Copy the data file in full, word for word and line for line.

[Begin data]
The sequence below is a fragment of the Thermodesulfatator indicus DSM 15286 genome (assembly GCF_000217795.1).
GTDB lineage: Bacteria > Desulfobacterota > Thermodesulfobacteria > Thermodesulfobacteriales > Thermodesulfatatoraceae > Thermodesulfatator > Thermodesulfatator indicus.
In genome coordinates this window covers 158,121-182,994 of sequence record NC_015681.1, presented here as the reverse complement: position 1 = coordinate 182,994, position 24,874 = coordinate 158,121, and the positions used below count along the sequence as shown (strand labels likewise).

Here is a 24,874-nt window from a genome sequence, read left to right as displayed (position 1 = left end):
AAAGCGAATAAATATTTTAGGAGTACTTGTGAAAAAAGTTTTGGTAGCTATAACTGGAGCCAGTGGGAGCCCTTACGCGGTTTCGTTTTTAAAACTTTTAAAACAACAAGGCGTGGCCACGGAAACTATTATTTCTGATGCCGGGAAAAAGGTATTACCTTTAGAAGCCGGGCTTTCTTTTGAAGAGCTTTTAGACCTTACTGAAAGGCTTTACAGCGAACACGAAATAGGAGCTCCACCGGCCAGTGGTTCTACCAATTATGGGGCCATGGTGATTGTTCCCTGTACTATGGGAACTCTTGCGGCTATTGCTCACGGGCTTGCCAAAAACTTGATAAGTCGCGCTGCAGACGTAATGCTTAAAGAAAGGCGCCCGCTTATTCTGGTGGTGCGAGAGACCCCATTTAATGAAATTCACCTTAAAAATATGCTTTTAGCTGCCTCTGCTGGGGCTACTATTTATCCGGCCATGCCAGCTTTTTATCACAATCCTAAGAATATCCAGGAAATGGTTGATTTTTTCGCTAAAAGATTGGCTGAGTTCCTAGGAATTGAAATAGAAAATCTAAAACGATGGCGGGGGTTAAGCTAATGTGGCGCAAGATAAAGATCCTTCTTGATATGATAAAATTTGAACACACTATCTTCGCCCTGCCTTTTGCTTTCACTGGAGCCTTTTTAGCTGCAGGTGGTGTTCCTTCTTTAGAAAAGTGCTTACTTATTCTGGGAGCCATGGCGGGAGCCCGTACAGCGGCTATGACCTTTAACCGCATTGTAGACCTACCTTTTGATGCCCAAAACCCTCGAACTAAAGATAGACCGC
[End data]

The sequence below is a fragment of the Thermodesulfatator indicus DSM 15286 genome (assembly GCF_000217795.1).
GTDB lineage: Bacteria > Desulfobacterota > Thermodesulfobacteria > Thermodesulfobacteriales > Thermodesulfatatoraceae > Thermodesulfatator > Thermodesulfatator indicus.
In genome coordinates this window covers 158,121-182,994 of sequence record NC_015681.1, presented here as the reverse complement: position 1 = coordinate 182,994, position 24,874 = coordinate 158,121, and the positions used below count along the sequence as shown (strand labels likewise).

Here is a 24,874-nt window from a genome sequence, read left to right as displayed (position 1 = left end):
AAAGCGAATAAATATTTTAGGAGTACTTGTGAAAAAAGTTTTGGTAGCTATAACTGGAGCCAGTGGGAGCCCTTACGCGGTTTCGTTTTTAAAACTTTTAAAACAACAAGGCGTGGCCACGGAAACTATTATTTCTGATGCCGGGAAAAAGGTATTACCTTTAGAAGCCGGGCTTTCTTTTGAAGAGCTTTTAGACCTTACTGAAAGGCTTTACAGCGAACACGAAATAGGAGCTCCACCGGCCAGTGGTTCTACCAATTATGGGGCCATGGTGATTGTTCCCTGTACTATGGGAACTCTTGCGGCTATTGCTCACGGGCTTGCCAAAAACTTGATAAGTCGCGCTGCAGACGTAATGCTTAAAGAAAGGCGCCCGCTTATTCTGGTGGTGCGAGAGACCCCATTTAATGAAATTCACCTTAAAAATATGCTTTTAGCTGCCTCTGCTGGGGCTACTATTTATCCGGCCATGCCAGCTTTTTATCACAATCCTAAGAATATCCAGGAAATGGTTGATTTTTTCGCTAAAAGATTGGCTGAGTTCCTAGGAATTGAAATAGAAAATCTAAAACGATGGCGGGGGTTAAGCTAATGTGGCGCAAGATAAAGATCCTTCTTGATATGATAAAATTTGAACACACTATCTTCGCCCTGCCTTTTGCTTTCACTGGAGCCTTTTTAGCTGCAGGTGGTGTTCCTTCTTTAGAAAAGTGCTTACTTATTCTGGGAGCCATGGCGGGAGCCCGTACAGCGGCTATGACCTTTAACCGCATTGTAGACCTACCTTTTGATGCCCAAAACCCTCGAACTAAAGATAGACCGC